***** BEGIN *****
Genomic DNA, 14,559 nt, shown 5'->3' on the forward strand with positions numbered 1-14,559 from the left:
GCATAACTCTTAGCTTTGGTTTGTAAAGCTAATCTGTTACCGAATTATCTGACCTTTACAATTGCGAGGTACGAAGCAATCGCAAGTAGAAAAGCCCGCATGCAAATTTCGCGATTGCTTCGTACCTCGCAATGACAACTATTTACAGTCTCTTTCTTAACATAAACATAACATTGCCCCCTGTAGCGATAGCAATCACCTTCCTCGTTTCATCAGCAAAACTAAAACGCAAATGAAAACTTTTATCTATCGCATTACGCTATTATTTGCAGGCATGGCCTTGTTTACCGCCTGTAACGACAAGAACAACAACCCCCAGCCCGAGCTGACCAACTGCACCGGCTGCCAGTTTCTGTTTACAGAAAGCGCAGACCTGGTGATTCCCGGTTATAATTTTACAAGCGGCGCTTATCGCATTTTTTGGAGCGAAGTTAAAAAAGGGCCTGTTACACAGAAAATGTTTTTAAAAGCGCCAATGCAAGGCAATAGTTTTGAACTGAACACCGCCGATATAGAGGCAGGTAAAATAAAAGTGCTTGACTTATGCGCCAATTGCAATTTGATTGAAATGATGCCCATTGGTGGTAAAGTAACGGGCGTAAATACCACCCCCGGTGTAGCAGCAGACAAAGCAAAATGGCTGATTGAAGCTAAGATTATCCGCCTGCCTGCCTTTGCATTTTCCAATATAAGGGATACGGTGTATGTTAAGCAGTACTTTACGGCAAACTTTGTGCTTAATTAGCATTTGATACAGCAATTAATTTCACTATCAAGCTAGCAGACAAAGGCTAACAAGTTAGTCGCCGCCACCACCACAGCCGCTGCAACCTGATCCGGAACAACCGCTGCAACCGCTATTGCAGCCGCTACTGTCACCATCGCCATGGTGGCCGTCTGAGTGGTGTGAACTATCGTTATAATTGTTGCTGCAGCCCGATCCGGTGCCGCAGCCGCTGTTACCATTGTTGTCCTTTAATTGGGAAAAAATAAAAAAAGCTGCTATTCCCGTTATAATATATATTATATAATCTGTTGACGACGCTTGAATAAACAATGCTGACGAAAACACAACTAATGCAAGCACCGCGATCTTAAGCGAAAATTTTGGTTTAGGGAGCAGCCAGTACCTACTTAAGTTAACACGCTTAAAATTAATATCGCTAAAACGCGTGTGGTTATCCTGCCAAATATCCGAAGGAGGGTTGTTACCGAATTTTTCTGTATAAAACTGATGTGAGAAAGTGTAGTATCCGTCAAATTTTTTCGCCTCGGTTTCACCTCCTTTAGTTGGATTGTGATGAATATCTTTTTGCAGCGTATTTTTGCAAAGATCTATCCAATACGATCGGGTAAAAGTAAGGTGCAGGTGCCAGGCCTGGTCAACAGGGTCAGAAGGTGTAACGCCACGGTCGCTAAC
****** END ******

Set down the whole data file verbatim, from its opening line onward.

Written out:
Genomic DNA, 14,559 nt, shown 5'->3' on the forward strand with positions numbered 1-14,559 from the left:
GCATAACTCTTAGCTTTGGTTTGTAAAGCTAATCTGTTACCGAATTATCTGACCTTTACAATTGCGAGGTACGAAGCAATCGCAAGTAGAAAAGCCCGCATGCAAATTTCGCGATTGCTTCGTACCTCGCAATGACAACTATTTACAGTCTCTTTCTTAACATAAACATAACATTGCCCCCTGTAGCGATAGCAATCACCTTCCTCGTTTCATCAGCAAAACTAAAACGCAAATGAAAACTTTTATCTATCGCATTACGCTATTATTTGCAGGCATGGCCTTGTTTACCGCCTGTAACGACAAGAACAACAACCCCCAGCCCGAGCTGACCAACTGCACCGGCTGCCAGTTTCTGTTTACAGAAAGCGCAGACCTGGTGATTCCCGGTTATAATTTTACAAGCGGCGCTTATCGCATTTTTTGGAGCGAAGTTAAAAAAGGGCCTGTTACACAGAAAATGTTTTTAAAAGCGCCAATGCAAGGCAATAGTTTTGAACTGAACACCGCCGATATAGAGGCAGGTAAAATAAAAGTGCTTGACTTATGCGCCAATTGCAATTTGATTGAAATGATGCCCATTGGTGGTAAAGTAACGGGCGTAAATACCACCCCCGGTGTAGCAGCAGACAAAGCAAAATGGCTGATTGAAGCTAAGATTATCCGCCTGCCTGCCTTTGCATTTTCCAATATAAGGGATACGGTGTATGTTAAGCAGTACTTTACGGCAAACTTTGTGCTTAATTAGCATTTGATACAGCAATTAATTTCACTATCAAGCTAGCAGACAAAGGCTAACAAGTTAGTCGCCGCCACCACCACAGCCGCTGCAACCTGATCCGGAACAACCGCTGCAACCGCTATTGCAGCCGCTACTGTCACCATCGCCATGGTGGCCGTCTGAGTGGTGTGAACTATCGTTATAATTGTTGCTGCAGCCCGATCCGGTGCCGCAGCCGCTGTTACCATTGTTGTCCTTTAATTGGGAAAAAATAAAAAAAGCTGCTATTCCCGTTATAATATATATTATATAATCTGTTGACGACGCTTGAATAAACAATGCTGACGAAAACACAACTAATGCAAGCACCGCGATCTTAAGCGAAAATTTTGGTTTAGGGAGCAGCCAGTACCTACTTAAGTTAACACGCTTAAAATTAATATCGCTAAAACGCGTGTGGTTATCCTGCCAAATATCCGAAGGAGGGTTGTTACCGAATTTTTCTGTATAAAACTGATGTGAGAAAGTGTAGTATCCGTCAAATTTTTTCGCCTCGGTTTCACCTCCTTTAGTTGGATTGTGATGAATATCTTTTTGCAGCGTATTTTTGCAAAGATCTATCCAATACGATCGGGTAAAAGTAAGGTGCAGGTGCCAGGCCTGGTCAACAGGGTCAGAAGGTGTAACGCCACGGTCGCTAAC